John H. Kinzie was born at Sandwich U C on the 7th July 1803. It was not by design that his birthplace was in British Dominions for his mother was patriotic beyond most of her sex; but having crossed the river from Detroit the place of temporary sojourn to pass the day with her sister Mrs. William Forsyth. It so happened that before evening her eldest son drew first breath on a foreign soil. While still an infant he was in an Indian cradle on the shoulders of a French engagl to their home at what is now the town of Bartrand on the St Joseph River in Michigan. At one of their encampments on the journey he made a narrow escape with his life owing to the carelessness of his bearer in placing him against a tree in the immediate proximity of a blazing fire. A spark escaping, lodged in the neck of his dress causing a fearful burn of which he carried the mark ever after. His father having purchased the trading establishment of Mons. LeMai at the mouth of the Chicago River removed with his family to the place on the following year. Some companies of infantry under command of Major John Whistler arrived at the same time 4th of July and commenced the construction of Fort Dearborn. At his home, on the banks of the river, nearly opposite the fort, the childhood of Mr Kinzie was passed until the breaking out of the War of 1812. The frontier at that time afforded no facilities for education. What children contrived to scramble into must be acquired under the paternal roof. Mr Kinzie loved to describe his delight upon one occasion when on the opening of a chest of tea among the stores brought by the annual schooner a spelling book was drawn forth and presented to him. His cousin Robert Forsyth, at that time a member of his father's family, undertook to teach him to read and although there seems to have been but little patience and forbearance on the part of the young pedagogue to sweeten the task of learning the exercises gave to the pupil a pleasant association with the fragrance of green tea, which always kept that spelling book fresh in his mind. A soldier was upon one occasion engaged to take charge of him with the officer's children but the teacher's habits of drunkenness and irregularity caused the school to be discontinued in less three months. His best friend in these days was Washington Whistler, a son of the commanding officer, in after years a distinguished civil engineer in his own country and in the service of Emperor of Russia. At the time of the massacre in 1812, Kinzie was nine years of age. He preserved a distinct recollection of the particulars that came under his own observation. The discipline of these thrilling events doubtless helped to form in him fearlessness as well as that self control which characterized his manly years. The circumstances of the massacre are familiar to all. When the troops left the garrison, some friendly chiefs, knowing what was in contemplation by their young men, who would be restrained, took possession of the boat in which was Mrs. Kinzie and her children, and guarded them safely till the fighting was over.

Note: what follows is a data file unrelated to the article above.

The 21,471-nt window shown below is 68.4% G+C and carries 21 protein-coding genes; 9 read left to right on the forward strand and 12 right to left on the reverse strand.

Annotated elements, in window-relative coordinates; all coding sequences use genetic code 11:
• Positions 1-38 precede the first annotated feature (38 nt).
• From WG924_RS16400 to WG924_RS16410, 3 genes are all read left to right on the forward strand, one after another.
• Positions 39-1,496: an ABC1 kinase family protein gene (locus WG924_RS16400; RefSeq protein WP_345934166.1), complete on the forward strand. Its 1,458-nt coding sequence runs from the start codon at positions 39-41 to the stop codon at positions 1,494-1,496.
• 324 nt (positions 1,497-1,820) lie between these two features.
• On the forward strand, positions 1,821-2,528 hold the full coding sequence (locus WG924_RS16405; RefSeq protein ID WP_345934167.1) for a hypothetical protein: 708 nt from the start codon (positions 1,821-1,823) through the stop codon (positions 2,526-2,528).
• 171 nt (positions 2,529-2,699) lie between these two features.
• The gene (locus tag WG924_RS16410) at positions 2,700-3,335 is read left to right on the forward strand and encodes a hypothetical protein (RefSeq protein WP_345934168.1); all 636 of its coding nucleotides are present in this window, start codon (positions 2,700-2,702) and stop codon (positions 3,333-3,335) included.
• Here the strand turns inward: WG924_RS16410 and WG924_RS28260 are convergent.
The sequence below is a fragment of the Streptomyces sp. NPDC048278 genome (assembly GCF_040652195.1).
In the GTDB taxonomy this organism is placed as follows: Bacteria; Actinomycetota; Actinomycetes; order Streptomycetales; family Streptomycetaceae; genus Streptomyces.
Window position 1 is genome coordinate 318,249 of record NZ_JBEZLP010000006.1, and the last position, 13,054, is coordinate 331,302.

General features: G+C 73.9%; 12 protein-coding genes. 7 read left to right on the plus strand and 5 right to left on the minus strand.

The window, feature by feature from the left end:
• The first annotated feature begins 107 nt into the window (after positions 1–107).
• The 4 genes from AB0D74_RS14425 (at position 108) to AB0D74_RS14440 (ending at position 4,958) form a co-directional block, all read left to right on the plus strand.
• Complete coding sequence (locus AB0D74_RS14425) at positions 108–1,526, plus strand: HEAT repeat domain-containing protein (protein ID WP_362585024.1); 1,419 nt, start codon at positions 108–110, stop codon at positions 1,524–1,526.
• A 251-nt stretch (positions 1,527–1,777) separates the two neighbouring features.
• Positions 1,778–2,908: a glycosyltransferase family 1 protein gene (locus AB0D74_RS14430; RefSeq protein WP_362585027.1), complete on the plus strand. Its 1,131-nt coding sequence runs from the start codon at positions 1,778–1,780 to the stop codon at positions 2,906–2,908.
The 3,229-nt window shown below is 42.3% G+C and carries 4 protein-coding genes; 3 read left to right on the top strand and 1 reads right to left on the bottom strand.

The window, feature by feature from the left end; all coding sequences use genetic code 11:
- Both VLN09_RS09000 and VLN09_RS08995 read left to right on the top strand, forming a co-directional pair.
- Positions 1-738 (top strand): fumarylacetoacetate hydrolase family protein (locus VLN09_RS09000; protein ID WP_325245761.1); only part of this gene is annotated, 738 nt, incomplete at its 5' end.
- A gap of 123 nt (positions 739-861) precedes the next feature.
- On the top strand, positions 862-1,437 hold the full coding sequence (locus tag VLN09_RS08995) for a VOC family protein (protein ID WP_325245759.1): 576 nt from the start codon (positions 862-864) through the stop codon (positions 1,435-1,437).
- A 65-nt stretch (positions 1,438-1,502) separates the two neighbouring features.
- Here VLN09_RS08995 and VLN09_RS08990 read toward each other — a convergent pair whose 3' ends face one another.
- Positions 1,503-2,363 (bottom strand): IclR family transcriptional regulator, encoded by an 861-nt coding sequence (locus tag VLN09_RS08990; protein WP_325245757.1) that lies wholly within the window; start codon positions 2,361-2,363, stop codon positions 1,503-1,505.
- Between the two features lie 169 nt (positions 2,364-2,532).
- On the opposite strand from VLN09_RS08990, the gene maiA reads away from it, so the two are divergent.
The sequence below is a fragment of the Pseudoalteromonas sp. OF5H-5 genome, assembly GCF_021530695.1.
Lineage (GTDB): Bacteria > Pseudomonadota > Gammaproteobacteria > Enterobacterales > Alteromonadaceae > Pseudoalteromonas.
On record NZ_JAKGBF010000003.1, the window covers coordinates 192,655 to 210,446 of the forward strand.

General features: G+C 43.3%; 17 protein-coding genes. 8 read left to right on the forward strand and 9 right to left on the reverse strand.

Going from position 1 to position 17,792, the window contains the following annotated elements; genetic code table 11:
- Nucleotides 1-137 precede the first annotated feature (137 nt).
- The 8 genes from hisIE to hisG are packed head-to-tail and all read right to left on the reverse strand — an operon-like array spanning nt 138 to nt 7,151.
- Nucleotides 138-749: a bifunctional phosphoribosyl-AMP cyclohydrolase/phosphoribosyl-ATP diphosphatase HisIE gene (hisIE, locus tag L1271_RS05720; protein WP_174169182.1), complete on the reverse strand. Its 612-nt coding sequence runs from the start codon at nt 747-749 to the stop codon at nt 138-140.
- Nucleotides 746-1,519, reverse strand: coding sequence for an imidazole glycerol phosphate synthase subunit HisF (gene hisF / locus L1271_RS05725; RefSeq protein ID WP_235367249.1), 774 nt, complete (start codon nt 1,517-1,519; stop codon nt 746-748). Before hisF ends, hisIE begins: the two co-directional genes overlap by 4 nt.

They were the next day escorted by the Chief "Robinson" and other friends in their boat to the St Joseph River to the home of Mme. Bertrand, a sister of the famous Chief To-pee-nee-bee haw, whence, after a short sojourn, they were carried to Detroit, and delivered as prisoners of war to the British commanding officer Colonel McKee. The family, after the father rejoined them in the following winter, were established in the old family mansion, on the corner of Jefferson Avenue and Wayne Street, Detroit. One of the saddest features of the ensuing winter was the spectacle of the suffering of the American prisoners, who were from time to time brought into headquarters by their Indian captors. The tenderness of feeling, which was a distinguishing trait in the subject of this sketch, made him ever foremost in his efforts to bargain with the savages for the ransom of the sufferers, and many were thus rescued, and nursed, and cared for- sometimes to the salvation of their lives, though too often to merely a mitigation of the tortures they had undergone. Mr Kinzie, Sr. had been paroled by General Proctor, but upon a suspicion that he was in correspondence with General Harrison, who was known to be meditating an attempt to recover the city of Detroit, he was seized and sent a prisoner to Canada, leaving his wife and young family to be cared for as they might, until, after the lapse of some months, the capture of the place by General Harrison secured them a fast friend in that noble and excellent man. The father was at length released and restored to his family with one solitary shilling in his pocket. That little coin has always been carefully preserved by his descendants as a memento of those troublous times. It so happened that in Detroit, as upon more remote frontiers, the advantages of education were extremely limited. The war had disarranged everything. During the four years sojourn of the family in this place the children had occasional opportunities of beginning at a school which promised well, but which as a general rule was discontinued at the end of the first quarter. Amid such unpropitious circumstances were the rising generation at that day obliged to acquire what degree of learning they found it possible to attain